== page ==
For example, last week, students around the world participated in a massive #ClimateStrike. Some have called it a tipping point. With BlackRock, Fidelity, TIAA-CREF and Vanguard all offering ESG funds to invest in our values, we must be heading for a low-carbon economy, right? That assessment may be premature. Not all ESG funds are alike.
New Morningstar research – published for Morningstar Direct users – uses Morningstar’s Fund Votes database to examine how ESG funds voted during the 2018 proxy season on climate-related shareholder resolutions. The research reveals a striking difference in voting patterns from funds sponsors by ESG-specialists vs. ESG funds from more traditional, non-ESG fund companies.
Morningstar Direct Findings
A huge positive is that more funds are starting to “get” the importance of ESG, not only as a screening tool for investing but also in casting proxy votes. Morningstar research found votes cast by the largest asset managers across all funds shows a year-on-year increase in support for all climate resolutions voted since 2016. That is certainly good news. Morningstar surveyed 14 resolutions with a positive vote of 40% or higher. Notice the two largest funds, BlackRock and Vanguard, with combined assets under management of $11.5 trillion, are laggards. Changing how they vote would make a significant difference.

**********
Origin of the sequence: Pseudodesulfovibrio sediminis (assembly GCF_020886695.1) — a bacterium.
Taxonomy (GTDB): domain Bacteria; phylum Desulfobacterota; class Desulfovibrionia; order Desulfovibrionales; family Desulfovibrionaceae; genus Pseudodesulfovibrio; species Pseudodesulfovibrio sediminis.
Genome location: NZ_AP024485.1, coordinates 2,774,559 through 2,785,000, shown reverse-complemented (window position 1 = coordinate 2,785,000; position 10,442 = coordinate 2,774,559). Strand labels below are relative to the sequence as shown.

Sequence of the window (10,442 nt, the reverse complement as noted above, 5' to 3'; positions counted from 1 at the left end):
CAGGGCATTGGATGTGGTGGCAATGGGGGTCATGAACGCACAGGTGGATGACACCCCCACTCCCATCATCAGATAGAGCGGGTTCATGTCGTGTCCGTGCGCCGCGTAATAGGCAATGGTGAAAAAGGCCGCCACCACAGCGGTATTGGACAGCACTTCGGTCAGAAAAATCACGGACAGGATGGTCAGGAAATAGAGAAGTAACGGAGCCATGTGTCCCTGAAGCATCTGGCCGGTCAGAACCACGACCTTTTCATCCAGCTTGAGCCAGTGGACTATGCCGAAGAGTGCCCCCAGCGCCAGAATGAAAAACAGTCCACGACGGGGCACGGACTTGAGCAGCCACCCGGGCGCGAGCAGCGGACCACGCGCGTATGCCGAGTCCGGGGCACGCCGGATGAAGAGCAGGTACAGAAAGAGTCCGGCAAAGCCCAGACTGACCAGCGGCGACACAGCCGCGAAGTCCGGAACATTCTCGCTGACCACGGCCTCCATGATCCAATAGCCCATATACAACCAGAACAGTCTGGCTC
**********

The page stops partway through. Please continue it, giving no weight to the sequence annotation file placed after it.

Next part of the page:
ESG funds from BlackRock, Vanguard, Fidelity Investments, and TIAA- CREF, among others, cast a number of votes that appear to conflict with an ESG mandate, especially for funds specifically aimed at the environment.
By way of contrast, among nine fund companies with an long-term ESG focus, not a single vote was cast against climate-change resolutions that garnered more than 40% of the shareholder vote. Asset managers with an ESG orientation unanimously voted for the 14 climate-related resolutions that garnered more than 40% of the shareholder vote across all funds managed.
It also might be useful to look at underlying assets. For example, compare holdings of the Trillium P21 Global Equity Fund with BlackRock’s Impact US Equity Fund. BlackRock’s Impact fund contains investments in coal, oil and gas, fossil-fired utilities, etc. They constitute only a small portion of the portfolio but that is enough to get them 0 out of 5 “badges” from Fossil Free Funds. In contrast, Trillium P21 Global Equity Fund wins 5 out of 5 badges.
Research based on Morningstar’s Fund Votes database will help Morningstar Direct clients differentiate ESG hype from ESG reality. The service is likely to increase demand for mainstream fund families to be more consistent in voting and investing within a transparent ESG framework. Traditional SRI funds have been investing and voting ESG concerns for decades. Some, like Calvert, Domini, Pax World, Praxis, and Trillium even announce their votes to the public before annual meetings. Do not expect that from mainstream ESG funds any time soon.
Petition for Real-Time Disclosure of Proxy Votes